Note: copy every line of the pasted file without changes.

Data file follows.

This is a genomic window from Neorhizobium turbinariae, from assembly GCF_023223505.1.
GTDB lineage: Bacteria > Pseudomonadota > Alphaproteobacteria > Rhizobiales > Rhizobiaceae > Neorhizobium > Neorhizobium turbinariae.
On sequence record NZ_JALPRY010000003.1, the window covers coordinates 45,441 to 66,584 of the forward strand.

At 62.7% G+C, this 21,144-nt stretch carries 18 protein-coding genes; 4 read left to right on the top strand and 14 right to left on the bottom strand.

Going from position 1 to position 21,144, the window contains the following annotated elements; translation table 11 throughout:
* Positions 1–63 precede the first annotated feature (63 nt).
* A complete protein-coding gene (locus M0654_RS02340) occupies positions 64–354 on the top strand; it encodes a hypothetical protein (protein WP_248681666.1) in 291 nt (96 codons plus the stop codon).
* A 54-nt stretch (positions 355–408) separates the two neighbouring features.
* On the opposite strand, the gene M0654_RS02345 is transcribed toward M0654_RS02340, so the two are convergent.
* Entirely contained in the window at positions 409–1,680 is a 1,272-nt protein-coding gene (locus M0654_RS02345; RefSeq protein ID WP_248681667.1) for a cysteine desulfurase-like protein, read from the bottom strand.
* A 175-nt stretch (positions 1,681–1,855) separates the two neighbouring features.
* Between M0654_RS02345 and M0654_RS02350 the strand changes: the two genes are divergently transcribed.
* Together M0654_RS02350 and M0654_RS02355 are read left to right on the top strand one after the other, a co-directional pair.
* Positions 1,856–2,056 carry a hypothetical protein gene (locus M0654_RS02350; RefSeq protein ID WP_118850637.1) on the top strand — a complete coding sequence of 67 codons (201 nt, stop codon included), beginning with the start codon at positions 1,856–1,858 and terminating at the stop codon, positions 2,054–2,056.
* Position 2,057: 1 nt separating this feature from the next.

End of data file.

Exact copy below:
This is a genomic window from Neorhizobium turbinariae, from assembly GCF_023223505.1.
GTDB lineage: Bacteria > Pseudomonadota > Alphaproteobacteria > Rhizobiales > Rhizobiaceae > Neorhizobium > Neorhizobium turbinariae.
On sequence record NZ_JALPRY010000003.1, the window covers coordinates 45,441 to 66,584 of the forward strand.

At 62.7% G+C, this 21,144-nt stretch carries 18 protein-coding genes; 4 read left to right on the top strand and 14 right to left on the bottom strand.

Going from position 1 to position 21,144, the window contains the following annotated elements; translation table 11 throughout:
* Positions 1–63 precede the first annotated feature (63 nt).
* A complete protein-coding gene (locus M0654_RS02340) occupies positions 64–354 on the top strand; it encodes a hypothetical protein (protein WP_248681666.1) in 291 nt (96 codons plus the stop codon).
* A 54-nt stretch (positions 355–408) separates the two neighbouring features.
* On the opposite strand, the gene M0654_RS02345 is transcribed toward M0654_RS02340, so the two are convergent.
* Entirely contained in the window at positions 409–1,680 is a 1,272-nt protein-coding gene (locus M0654_RS02345; RefSeq protein ID WP_248681667.1) for a cysteine desulfurase-like protein, read from the bottom strand.
* A 175-nt stretch (positions 1,681–1,855) separates the two neighbouring features.
* Between M0654_RS02345 and M0654_RS02350 the strand changes: the two genes are divergently transcribed.
* Together M0654_RS02350 and M0654_RS02355 are read left to right on the top strand one after the other, a co-directional pair.
* Positions 1,856–2,056 carry a hypothetical protein gene (locus M0654_RS02350; RefSeq protein ID WP_118850637.1) on the top strand — a complete coding sequence of 67 codons (201 nt, stop codon included), beginning with the start codon at positions 1,856–1,858 and terminating at the stop codon, positions 2,054–2,056.
* Position 2,057: 1 nt separating this feature from the next.